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I'd really like to understand why DCI machines look so good "despite" their limitations. What aren't our specs, or more accurately our measurements capturing that relates to picture quality to explain that?

See what an anamorphoscopic lens can do, see movies the way they were meant to be seen
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post #79 of 85 Old 05-22-2014, 11:35 AM
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I'd really like to understand why DCI machines look so good "despite" their limitations. What aren't our specs, or more accurately our measurements capturing that relates to picture quality to explain that?

It's the source material for one. And ( look out Coolgeek ) they are built with higher quality commercial grade parts and lenses. The picture I saw on a 20' wide screen was top notch. Laser and DCI source material no doubt contributed to the excellent color too. DCI projectors are hamstrung in a commercial movie theater environment, with the need for exit lights / signs etc. In a top notch home theater set up - it's a different story.

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post #80 of 85 Old 05-22-2014, 11:46 AM
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Originally Posted by coolgeek View Post

First off, what's the point of having a projector if you're going to be projecting it onto a 100 inch screen? Why not just buy a 100 inch tv?

For me, a projector needs to project onto a screen at least 10 feet minimum...

People keep saying that JVC 2K can compete with the Sony 500ES in 2K content.. I don't know if this is true.. I have seen several JVCs and they are nowhere close to the 500ES...

Here's a comparison between a high end Runco with the Sony 500ES.. in almost every category, the 500ES beats the runco 2K... from projectorcentral

Because a front projector is far cheaper than a 100" LED display and likely to have better PQ - even the more modestly priced ones.

You have your own preferences, others have theirs. Not everyone wants a 10 foot wide screen nor has the room for it.

Have all of these projectors you've been looking at been professionally calibrated equally? Calibration can make a HUGE difference in an A/B comparison.

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post #81 of 85 Old 05-22-2014, 12:15 PM
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Because a front projector is far cheaper than a 100" LED display and likely to have better PQ - even the more modestly priced ones.

You have your own preferences, others have theirs. Not everyone wants a 10 foot wide screen nor has the room for it.

Have all of these projectors you've been looking at been professionally calibrated equally? Calibration can make a HUGE difference in an A/B comparison.

I think you can get a sharp 90 inch 2K led tv for something like $8K...

and 100 inch isn't that much different... and you're right, different people have different 'needs'... for me, unless you're going way bigger, a projector is just a waste of time and 'light controlled' room, etc... again, those are my opinions...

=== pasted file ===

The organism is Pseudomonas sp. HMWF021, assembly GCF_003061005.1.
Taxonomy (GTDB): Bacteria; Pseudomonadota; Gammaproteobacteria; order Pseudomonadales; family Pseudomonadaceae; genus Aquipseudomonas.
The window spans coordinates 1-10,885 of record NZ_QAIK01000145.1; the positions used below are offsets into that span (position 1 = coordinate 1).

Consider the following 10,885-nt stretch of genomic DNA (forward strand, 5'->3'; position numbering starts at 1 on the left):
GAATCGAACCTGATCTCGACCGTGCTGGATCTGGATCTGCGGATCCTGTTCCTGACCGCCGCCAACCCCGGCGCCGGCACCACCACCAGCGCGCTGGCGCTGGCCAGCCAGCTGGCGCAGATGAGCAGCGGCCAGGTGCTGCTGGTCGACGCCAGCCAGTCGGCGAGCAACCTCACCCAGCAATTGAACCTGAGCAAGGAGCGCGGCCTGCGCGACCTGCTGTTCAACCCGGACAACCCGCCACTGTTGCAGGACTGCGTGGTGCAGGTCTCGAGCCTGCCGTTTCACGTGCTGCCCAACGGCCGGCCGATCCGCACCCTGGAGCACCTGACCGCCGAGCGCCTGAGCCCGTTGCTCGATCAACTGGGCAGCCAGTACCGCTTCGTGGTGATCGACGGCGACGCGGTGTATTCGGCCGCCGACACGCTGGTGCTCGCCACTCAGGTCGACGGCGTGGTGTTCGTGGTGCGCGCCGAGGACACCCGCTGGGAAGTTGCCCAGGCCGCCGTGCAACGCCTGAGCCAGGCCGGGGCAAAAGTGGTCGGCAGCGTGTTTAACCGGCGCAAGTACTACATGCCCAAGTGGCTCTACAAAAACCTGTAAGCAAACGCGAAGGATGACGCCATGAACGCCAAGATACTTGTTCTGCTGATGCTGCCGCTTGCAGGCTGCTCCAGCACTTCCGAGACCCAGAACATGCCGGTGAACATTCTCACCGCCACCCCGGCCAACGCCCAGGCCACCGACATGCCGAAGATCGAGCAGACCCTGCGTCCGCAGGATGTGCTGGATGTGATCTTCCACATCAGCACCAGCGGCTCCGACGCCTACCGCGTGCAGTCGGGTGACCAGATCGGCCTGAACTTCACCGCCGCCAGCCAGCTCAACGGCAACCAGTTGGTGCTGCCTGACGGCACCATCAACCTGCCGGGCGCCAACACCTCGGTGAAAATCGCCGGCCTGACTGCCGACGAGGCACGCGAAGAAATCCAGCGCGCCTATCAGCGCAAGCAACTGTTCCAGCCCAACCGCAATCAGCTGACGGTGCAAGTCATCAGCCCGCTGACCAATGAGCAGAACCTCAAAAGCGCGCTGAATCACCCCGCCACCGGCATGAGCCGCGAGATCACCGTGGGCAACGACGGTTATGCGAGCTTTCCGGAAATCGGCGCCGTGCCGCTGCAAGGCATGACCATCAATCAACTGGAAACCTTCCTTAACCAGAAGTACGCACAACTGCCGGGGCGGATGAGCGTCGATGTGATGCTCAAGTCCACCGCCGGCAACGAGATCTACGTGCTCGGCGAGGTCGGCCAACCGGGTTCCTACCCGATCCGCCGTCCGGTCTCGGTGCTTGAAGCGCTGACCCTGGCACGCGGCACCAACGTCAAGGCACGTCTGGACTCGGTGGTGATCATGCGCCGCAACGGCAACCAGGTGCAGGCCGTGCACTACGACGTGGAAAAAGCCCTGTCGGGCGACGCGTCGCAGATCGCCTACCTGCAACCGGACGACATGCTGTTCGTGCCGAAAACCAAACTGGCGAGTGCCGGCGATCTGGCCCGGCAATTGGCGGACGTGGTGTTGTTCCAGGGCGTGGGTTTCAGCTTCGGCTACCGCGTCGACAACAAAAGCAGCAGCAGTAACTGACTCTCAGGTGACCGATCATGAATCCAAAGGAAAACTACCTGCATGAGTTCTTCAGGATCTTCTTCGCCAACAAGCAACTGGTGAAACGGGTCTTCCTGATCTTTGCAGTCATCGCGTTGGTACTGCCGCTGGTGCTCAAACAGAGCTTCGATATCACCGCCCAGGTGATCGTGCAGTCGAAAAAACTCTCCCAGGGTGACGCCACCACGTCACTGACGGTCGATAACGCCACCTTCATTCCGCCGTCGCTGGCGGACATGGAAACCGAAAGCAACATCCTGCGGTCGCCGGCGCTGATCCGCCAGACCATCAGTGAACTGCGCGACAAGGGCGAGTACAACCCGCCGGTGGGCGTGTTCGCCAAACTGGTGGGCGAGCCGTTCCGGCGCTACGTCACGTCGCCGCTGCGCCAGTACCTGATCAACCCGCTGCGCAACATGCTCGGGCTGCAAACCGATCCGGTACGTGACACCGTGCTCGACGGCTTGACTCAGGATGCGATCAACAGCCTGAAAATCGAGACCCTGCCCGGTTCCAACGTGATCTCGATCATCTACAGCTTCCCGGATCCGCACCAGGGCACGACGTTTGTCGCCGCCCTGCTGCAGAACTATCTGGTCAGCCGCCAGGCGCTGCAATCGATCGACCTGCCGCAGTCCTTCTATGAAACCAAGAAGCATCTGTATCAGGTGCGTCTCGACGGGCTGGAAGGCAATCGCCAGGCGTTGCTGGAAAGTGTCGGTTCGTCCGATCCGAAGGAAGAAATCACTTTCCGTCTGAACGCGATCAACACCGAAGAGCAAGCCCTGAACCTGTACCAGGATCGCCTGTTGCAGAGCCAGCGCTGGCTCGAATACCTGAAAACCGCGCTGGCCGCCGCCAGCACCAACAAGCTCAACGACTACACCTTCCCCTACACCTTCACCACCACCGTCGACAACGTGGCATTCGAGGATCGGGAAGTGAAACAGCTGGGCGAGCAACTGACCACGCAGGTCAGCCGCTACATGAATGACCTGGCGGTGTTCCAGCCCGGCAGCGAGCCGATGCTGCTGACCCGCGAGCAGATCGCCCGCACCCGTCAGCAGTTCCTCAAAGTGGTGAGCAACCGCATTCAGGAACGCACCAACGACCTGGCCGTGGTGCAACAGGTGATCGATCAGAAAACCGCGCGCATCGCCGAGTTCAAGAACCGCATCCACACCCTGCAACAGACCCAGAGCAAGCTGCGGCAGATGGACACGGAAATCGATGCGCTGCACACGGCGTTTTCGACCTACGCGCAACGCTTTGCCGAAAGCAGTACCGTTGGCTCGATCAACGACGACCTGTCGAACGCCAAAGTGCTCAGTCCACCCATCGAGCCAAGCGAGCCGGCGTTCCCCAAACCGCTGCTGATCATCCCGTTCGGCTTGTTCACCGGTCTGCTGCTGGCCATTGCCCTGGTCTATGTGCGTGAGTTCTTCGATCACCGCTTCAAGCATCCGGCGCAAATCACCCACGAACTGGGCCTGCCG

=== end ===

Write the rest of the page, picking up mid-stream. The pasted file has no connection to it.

And even at 100 inches, i have yet to see any projector (though I have not seen all) that can compete with the sony 4k... if you go bigger, it's no contest...
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post #82 of 85 Old 05-22-2014, 12:20 PM
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And even at 100 inches, i have yet to see any projector (though I have not seen all) that can compete with the sony 4k... if you go bigger, it's no contest...

You need to see more projectors then. I doubt your Sony could light up a 19" wide screen like the new laser projector we will have available shortly. smile.gif

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post #83 of 85 Old 05-22-2014, 12:21 PM
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Originally Posted by Craig Peer View Post

You need to see more projectors then. I doubt your Sony could light up a 19" wide screen like the new laser projector we will have available shortly. smile.gif

How is that even relevant to the argument at hand???? *scratches head*
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post #84 of 85 Old 05-22-2014, 12:32 PM
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It's relevant because you said
Quote:
i have yet to see any projector (though I have not seen all) that can compete with the sony 4k... if you go bigger, it's no contest...

There are plenty of " home theater " projectors that can blow the VW600 out of the water. IF your wallet is big enough. smile.gif

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post #85 of 85 Old 05-22-2014, 12:34 PM
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It's relevant because you said

Everything in context... i was referring to '2k home theater projectors on the market at similar prices' today... as the topic of discussion is.. we're not robots btw and couldn't 'bring forward' context from sentences to sentences... tongue.gif